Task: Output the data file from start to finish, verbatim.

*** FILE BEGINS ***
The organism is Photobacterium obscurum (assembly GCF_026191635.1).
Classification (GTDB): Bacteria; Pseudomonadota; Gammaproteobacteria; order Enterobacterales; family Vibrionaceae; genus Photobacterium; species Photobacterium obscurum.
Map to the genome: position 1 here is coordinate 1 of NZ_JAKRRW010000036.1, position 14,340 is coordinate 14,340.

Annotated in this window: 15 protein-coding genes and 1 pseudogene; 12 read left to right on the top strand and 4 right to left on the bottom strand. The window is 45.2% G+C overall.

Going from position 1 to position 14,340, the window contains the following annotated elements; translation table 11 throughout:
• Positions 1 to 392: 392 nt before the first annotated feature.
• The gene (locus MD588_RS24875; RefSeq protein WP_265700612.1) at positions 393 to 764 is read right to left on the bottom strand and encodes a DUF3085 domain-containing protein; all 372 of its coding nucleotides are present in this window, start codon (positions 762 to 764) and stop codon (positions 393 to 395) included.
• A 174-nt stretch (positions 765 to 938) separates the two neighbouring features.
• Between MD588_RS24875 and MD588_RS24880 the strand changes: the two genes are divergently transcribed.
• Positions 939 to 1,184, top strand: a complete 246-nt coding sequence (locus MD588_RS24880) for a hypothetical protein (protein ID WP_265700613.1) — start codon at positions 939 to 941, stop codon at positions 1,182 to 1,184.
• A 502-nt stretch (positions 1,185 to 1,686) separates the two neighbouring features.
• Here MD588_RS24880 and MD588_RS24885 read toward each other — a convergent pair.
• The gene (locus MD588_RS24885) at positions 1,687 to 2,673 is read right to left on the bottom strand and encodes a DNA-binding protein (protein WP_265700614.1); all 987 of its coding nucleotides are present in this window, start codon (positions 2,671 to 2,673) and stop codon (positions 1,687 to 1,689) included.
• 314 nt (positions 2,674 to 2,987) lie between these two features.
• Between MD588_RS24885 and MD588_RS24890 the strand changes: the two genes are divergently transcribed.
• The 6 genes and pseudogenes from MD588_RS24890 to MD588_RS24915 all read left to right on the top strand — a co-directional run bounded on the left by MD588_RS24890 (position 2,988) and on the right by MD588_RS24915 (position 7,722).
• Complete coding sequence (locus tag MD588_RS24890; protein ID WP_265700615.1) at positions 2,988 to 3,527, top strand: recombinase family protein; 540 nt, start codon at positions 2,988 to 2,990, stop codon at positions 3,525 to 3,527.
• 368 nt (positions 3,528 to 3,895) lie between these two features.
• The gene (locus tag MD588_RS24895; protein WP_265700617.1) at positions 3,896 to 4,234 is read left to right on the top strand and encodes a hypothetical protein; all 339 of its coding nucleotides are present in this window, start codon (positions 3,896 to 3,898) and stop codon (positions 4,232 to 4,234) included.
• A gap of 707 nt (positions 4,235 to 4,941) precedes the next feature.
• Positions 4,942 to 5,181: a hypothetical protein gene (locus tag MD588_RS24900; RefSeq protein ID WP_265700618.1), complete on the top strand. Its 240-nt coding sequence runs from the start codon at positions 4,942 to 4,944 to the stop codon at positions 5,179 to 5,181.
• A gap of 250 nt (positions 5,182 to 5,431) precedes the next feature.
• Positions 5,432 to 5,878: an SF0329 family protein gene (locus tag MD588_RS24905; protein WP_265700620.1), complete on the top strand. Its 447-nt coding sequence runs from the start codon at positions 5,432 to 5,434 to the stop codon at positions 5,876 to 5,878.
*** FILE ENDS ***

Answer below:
The organism is Photobacterium obscurum (assembly GCF_026191635.1).
Classification (GTDB): Bacteria; Pseudomonadota; Gammaproteobacteria; order Enterobacterales; family Vibrionaceae; genus Photobacterium; species Photobacterium obscurum.
Map to the genome: position 1 here is coordinate 1 of NZ_JAKRRW010000036.1, position 14,340 is coordinate 14,340.

Annotated in this window: 15 protein-coding genes and 1 pseudogene; 12 read left to right on the top strand and 4 right to left on the bottom strand. The window is 45.2% G+C overall.

Going from position 1 to position 14,340, the window contains the following annotated elements; translation table 11 throughout:
• Positions 1 to 392: 392 nt before the first annotated feature.
• The gene (locus MD588_RS24875; RefSeq protein WP_265700612.1) at positions 393 to 764 is read right to left on the bottom strand and encodes a DUF3085 domain-containing protein; all 372 of its coding nucleotides are present in this window, start codon (positions 762 to 764) and stop codon (positions 393 to 395) included.
• A 174-nt stretch (positions 765 to 938) separates the two neighbouring features.
• Between MD588_RS24875 and MD588_RS24880 the strand changes: the two genes are divergently transcribed.
• Positions 939 to 1,184, top strand: a complete 246-nt coding sequence (locus MD588_RS24880) for a hypothetical protein (protein ID WP_265700613.1) — start codon at positions 939 to 941, stop codon at positions 1,182 to 1,184.
• A 502-nt stretch (positions 1,185 to 1,686) separates the two neighbouring features.
• Here MD588_RS24880 and MD588_RS24885 read toward each other — a convergent pair.
• The gene (locus MD588_RS24885) at positions 1,687 to 2,673 is read right to left on the bottom strand and encodes a DNA-binding protein (protein WP_265700614.1); all 987 of its coding nucleotides are present in this window, start codon (positions 2,671 to 2,673) and stop codon (positions 1,687 to 1,689) included.
• 314 nt (positions 2,674 to 2,987) lie between these two features.
• Between MD588_RS24885 and MD588_RS24890 the strand changes: the two genes are divergently transcribed.
• The 6 genes and pseudogenes from MD588_RS24890 to MD588_RS24915 all read left to right on the top strand — a co-directional run bounded on the left by MD588_RS24890 (position 2,988) and on the right by MD588_RS24915 (position 7,722).
• Complete coding sequence (locus tag MD588_RS24890; protein ID WP_265700615.1) at positions 2,988 to 3,527, top strand: recombinase family protein; 540 nt, start codon at positions 2,988 to 2,990, stop codon at positions 3,525 to 3,527.
• 368 nt (positions 3,528 to 3,895) lie between these two features.
• The gene (locus tag MD588_RS24895; protein WP_265700617.1) at positions 3,896 to 4,234 is read left to right on the top strand and encodes a hypothetical protein; all 339 of its coding nucleotides are present in this window, start codon (positions 3,896 to 3,898) and stop codon (positions 4,232 to 4,234) included.
• A gap of 707 nt (positions 4,235 to 4,941) precedes the next feature.
• Positions 4,942 to 5,181: a hypothetical protein gene (locus tag MD588_RS24900; RefSeq protein ID WP_265700618.1), complete on the top strand. Its 240-nt coding sequence runs from the start codon at positions 4,942 to 4,944 to the stop codon at positions 5,179 to 5,181.
• A gap of 250 nt (positions 5,182 to 5,431) precedes the next feature.
• Positions 5,432 to 5,878: an SF0329 family protein gene (locus tag MD588_RS24905; protein WP_265700620.1), complete on the top strand. Its 447-nt coding sequence runs from the start codon at positions 5,432 to 5,434 to the stop codon at positions 5,876 to 5,878.